Compassion Cards: An innovative way to help the hungry

Artwork by Jim Hodges

Artwork by Jim Hodges

Reader Rebecca Strong of Seattle wrote this week to share a wonderful idea she’s been enacting when she sees people on the street asking for money.  I asked if I might abridge her email for this blog, and she agreed.  This is something we practice here in Los Angeles, too.  Just as it feels great to feed someone you love, so too does it feel great to give a meal to someone you don’t know—who needs it:

“I wanted to be compassionate, but I was uneasy about giving out money because, as a petite, middle-aged woman, I was uncomfortable opening my wallet to hand out money when walking alone in the city. I wanted to help people buy food or other necessities, but I worried that money might be used to buy drugs and alcohol. At the same time, I didn’t want to judge anyone as being more or less likely to buy drugs and alcohol, or more or less worthy of receiving help from me.

I asked my favorite Real Change vendor who sells his papers outside the Walgreen’s in my neighborhood for advice. (Real Change is a newspaper and organization that exists to provide opportunity and a voice for low-income and homeless people in Seattle.) He told me about one very cold morning when he was homeless and hungry. A man he did not know offered to buy him a hot breakfast. Together they went to a supermarket. Standing before a case of hot food in the deli, the hungry man chose what he wanted to eat, and the kind stranger paid for it. The man remembered every detail of that meal, and he said it was the most delicious food he had ever eaten. His suggestion to me was to purchase gift cards for restaurants like McDonalds and give them to the people on the streets who ask for money.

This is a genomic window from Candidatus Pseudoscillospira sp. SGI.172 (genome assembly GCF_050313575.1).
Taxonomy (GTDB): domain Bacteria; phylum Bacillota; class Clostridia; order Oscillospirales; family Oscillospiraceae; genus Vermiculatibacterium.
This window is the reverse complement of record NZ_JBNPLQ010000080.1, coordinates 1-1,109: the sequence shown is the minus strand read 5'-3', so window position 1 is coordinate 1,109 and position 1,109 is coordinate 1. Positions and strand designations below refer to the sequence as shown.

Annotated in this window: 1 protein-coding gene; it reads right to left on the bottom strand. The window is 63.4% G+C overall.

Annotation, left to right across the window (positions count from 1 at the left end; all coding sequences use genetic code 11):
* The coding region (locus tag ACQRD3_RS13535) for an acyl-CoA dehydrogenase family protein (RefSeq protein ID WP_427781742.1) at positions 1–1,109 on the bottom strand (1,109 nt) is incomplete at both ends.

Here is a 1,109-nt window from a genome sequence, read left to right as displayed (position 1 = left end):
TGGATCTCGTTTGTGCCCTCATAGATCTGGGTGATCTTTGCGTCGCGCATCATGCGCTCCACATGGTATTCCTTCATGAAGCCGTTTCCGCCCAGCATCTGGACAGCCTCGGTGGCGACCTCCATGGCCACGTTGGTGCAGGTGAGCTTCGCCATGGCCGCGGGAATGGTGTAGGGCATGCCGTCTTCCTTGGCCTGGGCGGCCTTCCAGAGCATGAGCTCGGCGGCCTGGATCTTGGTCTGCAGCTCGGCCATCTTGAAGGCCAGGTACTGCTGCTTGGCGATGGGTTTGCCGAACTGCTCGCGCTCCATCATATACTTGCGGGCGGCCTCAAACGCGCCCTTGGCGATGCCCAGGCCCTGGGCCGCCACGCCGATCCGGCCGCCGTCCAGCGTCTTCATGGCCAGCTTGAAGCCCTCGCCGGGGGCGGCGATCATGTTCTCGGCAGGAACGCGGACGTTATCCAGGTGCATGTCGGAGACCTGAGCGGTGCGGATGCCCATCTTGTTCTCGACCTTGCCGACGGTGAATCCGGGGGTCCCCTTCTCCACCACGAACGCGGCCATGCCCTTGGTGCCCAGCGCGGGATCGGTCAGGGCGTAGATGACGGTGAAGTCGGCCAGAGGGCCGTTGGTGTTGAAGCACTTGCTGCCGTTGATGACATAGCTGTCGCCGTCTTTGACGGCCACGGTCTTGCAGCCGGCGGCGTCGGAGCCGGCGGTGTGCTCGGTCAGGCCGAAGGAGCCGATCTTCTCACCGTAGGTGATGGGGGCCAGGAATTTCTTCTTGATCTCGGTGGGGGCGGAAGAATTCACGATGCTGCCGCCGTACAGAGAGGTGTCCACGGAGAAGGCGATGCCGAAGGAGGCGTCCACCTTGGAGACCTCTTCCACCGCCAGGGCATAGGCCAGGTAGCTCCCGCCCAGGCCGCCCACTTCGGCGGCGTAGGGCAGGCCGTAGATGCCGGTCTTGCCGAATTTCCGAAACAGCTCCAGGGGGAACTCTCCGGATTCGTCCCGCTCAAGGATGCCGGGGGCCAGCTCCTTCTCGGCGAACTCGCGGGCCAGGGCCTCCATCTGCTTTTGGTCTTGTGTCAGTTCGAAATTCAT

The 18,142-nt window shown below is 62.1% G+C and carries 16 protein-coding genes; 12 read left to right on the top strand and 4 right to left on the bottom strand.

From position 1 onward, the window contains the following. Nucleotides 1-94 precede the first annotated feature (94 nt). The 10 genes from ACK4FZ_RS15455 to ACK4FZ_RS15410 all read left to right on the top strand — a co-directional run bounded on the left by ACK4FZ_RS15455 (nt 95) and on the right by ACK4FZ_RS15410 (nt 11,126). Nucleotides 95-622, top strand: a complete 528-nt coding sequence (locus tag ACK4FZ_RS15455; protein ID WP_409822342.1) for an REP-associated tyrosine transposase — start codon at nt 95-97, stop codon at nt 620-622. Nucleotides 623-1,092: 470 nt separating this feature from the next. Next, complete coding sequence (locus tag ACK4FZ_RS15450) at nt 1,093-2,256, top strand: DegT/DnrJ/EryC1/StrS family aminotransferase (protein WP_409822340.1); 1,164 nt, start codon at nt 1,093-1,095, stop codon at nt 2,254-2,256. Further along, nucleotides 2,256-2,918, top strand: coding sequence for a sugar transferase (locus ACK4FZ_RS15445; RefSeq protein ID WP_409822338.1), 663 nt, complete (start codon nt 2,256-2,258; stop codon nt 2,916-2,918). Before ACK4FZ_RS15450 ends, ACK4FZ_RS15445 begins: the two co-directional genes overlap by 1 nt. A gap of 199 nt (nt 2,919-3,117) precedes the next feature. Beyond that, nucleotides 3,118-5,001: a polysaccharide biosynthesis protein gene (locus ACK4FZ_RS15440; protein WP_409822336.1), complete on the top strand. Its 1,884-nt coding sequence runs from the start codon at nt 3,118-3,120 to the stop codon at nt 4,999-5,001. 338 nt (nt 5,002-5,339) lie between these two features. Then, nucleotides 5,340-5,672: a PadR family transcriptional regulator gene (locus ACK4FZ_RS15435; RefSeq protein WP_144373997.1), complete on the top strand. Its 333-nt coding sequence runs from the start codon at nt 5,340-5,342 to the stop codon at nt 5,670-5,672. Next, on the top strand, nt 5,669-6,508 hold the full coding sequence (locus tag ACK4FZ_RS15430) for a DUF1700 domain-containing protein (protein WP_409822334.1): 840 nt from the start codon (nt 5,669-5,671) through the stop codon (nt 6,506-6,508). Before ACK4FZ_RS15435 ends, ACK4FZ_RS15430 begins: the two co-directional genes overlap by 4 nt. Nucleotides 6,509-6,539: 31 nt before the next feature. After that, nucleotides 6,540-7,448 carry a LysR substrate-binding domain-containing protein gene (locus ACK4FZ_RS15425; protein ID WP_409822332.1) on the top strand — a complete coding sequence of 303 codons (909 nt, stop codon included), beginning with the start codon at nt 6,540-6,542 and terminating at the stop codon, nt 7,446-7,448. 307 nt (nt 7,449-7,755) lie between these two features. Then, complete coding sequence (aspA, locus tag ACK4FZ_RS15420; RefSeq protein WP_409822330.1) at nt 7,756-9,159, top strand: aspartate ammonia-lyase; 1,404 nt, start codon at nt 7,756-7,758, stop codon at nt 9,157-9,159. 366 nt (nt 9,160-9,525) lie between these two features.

Since I don’t eat in fast food restaurants myself, and since I wanted to give people who might prefer healthier options the ability to choose their own food, I came up with the idea of giving supermarket gift cards instead.

So now I regularly purchase $5.00 gift cards from local supermarkets and food co-ops, and I keep them in my jacket pocket. Whenever I encounter someone out on the street who is asking for money, I offer a card. I explain that it is a gift card worth $5.00 to buy food. Most people are surprised, delighted, and grateful to receive a card for buying food. It seems to me that these gift cards are an ideal way to be compassionate towards people who have no money to buy food.

In my own mind, I call the supermarket gift cards I give out Compassion Cards because they allow me to be compassionate towards the needy people I encounter in the city. When I give a Compassion Card to someone on the street, although it is a brief encounter, it is a meaningful experience. It is an opportunity for me to offer help and for someone to receive my help in a personal way. It is uplifting for both of us.”

About these ads
Tagged , , , , , , ,

Leave a Reply

Fill in your details below or click an icon to log in:

WordPress.com Logo

You are commenting using your WordPress.com account. Log Out / Change )

Twitter picture

You are commenting using your Twitter account. Log Out / Change )

Facebook photo

You are commenting using your Facebook account. Log Out / Change )

Google+ photo

You are commenting using your Google+ account. Log Out / Change )

Connecting to %s

Follow

Get every new post delivered to your Inbox.

Join 3,888 other followers

%d bloggers like this: